The most successful rebranding exercises have looked beyond the superficial. The concept goes farther than a change in colour schemes or switching brand ambassadors but has more to do with retaining the core values. In simple terms, a brand has to be constantly updated so that it does not get outdated. At the same time, it is foolhardy to separate the brand from its heritage, in the name of modernisation. Ashish Potdar, senior vice-president (marketing) at MarketGate Consulting feels: “The target group for whom a rebranding exercise is taken up may be internal ( employees/ stakeholder ) or external ( customers / consumers / financial investors). Extensive research needs to be done by a company before zeroing in on the strategies to be employed for rebranding.” Before rebranding, a company has to assess how it is perceived vis-à-vis its peers and then decide on what to retain, discard and transform.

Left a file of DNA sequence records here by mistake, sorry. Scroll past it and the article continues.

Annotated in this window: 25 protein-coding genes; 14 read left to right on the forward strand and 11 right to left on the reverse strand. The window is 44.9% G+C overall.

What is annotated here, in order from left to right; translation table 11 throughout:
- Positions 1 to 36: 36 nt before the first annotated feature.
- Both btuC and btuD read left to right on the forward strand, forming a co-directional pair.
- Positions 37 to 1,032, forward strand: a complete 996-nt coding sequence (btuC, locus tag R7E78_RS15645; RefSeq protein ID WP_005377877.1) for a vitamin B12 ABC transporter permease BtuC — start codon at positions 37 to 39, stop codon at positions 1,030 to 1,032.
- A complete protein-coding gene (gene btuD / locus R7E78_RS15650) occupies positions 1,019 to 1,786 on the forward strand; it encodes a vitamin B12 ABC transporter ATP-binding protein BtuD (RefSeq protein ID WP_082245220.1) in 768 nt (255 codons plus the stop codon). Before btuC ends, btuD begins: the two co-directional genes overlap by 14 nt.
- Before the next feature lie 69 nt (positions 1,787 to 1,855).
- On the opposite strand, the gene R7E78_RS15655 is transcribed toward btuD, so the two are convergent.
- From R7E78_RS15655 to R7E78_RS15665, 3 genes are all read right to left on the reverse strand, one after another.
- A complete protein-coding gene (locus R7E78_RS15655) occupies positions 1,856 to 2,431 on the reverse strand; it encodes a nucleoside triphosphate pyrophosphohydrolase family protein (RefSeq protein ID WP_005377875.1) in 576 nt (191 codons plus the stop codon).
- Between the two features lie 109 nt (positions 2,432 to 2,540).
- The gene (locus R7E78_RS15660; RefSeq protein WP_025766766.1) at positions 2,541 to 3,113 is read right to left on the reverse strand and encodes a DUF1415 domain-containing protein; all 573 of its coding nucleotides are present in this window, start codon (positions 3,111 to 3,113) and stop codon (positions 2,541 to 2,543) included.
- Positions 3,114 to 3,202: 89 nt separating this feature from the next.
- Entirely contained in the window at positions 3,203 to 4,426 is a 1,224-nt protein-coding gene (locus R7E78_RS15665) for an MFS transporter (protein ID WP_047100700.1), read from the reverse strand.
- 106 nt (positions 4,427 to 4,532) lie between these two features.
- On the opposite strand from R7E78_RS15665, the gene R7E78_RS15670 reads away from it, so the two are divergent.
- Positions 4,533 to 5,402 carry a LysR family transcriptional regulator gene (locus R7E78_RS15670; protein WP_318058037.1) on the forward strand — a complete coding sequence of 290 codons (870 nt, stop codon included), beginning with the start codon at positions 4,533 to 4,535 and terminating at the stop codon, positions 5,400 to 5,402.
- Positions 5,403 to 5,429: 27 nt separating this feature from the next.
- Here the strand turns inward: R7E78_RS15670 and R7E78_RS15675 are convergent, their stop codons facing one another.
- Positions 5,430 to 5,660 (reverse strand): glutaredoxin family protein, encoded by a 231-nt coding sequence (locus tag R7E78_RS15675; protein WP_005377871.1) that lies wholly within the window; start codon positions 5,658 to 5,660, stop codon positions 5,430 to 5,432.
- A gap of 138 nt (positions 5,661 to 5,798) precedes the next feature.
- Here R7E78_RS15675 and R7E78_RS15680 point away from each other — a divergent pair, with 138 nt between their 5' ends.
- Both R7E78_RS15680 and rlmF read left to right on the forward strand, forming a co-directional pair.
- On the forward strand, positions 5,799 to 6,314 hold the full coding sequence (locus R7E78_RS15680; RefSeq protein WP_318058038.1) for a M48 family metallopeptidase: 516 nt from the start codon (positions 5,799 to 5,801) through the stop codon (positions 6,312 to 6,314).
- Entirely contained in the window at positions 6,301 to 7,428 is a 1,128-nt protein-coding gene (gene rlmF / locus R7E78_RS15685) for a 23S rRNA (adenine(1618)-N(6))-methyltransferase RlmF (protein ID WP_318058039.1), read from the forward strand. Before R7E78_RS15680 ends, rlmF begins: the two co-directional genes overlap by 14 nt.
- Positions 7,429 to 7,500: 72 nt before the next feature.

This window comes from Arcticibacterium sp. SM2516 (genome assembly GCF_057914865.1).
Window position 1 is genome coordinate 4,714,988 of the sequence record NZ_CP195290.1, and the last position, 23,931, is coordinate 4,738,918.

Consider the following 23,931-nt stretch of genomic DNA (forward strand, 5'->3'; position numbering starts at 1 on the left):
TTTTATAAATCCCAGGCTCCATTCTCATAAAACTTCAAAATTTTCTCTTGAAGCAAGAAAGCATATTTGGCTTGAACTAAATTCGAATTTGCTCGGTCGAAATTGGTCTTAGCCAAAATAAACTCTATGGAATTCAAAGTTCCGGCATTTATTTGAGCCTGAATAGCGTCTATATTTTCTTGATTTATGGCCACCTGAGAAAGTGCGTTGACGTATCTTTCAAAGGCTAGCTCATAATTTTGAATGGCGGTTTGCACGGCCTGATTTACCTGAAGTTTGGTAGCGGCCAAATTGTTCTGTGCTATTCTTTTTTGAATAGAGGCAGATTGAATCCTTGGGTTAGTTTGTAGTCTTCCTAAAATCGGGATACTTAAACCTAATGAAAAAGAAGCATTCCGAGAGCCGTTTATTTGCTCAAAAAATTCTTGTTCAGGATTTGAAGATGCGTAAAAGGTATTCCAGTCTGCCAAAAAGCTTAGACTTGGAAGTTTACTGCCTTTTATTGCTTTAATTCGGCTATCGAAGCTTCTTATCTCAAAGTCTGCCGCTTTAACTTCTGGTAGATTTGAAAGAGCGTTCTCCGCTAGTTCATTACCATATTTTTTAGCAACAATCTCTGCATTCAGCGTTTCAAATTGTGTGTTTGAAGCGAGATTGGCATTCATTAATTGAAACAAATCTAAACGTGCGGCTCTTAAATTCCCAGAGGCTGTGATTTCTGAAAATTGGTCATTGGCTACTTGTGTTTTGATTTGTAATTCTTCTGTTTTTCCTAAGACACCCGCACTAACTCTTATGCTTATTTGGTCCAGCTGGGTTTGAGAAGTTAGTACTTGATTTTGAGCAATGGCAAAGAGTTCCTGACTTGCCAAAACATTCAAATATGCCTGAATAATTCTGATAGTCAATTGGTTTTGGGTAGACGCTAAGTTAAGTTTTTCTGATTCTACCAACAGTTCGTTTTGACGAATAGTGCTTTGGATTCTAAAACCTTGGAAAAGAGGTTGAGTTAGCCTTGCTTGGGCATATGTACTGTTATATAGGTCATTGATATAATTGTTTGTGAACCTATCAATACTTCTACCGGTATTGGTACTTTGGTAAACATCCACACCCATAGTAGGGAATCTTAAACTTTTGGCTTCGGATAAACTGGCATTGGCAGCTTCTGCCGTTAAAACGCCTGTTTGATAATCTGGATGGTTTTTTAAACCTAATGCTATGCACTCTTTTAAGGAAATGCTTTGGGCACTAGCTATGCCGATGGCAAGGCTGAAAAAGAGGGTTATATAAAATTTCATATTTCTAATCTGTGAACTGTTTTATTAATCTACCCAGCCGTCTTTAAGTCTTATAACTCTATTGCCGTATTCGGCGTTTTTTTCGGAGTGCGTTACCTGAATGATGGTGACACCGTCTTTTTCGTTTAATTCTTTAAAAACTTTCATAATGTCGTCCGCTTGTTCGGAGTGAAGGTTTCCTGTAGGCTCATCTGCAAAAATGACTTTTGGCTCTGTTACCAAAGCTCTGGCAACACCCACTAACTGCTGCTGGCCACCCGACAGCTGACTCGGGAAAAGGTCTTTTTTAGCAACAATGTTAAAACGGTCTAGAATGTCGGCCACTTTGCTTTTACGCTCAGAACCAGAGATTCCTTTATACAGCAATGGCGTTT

Just a tagline about the change is not enough. Potdar feels, “The company needs to substantiate it with reasons and what this change means to the consumer.” Manish Sinha of the Futures Group, who was part of the team at Ogilvy and Mather(O&M) till very recently, reminisces how he nearly conducted 30 separate interviews with internal vertical heads and important stakeholders of Larsen and Toubro (L&T) before its rebranding exercise. “A company should align with its nomenclature and internal values before deciding the media spends on a rebranding exercise,” explains Sinha. L&T aspired to integrate its engineering strength with its entry into newer avenues like software and technology development. And O&M devised an innovative tagline ‘It’s all about Imagineering’ that conveyed an amalgam of what best the company stood for and what better it will do in the future.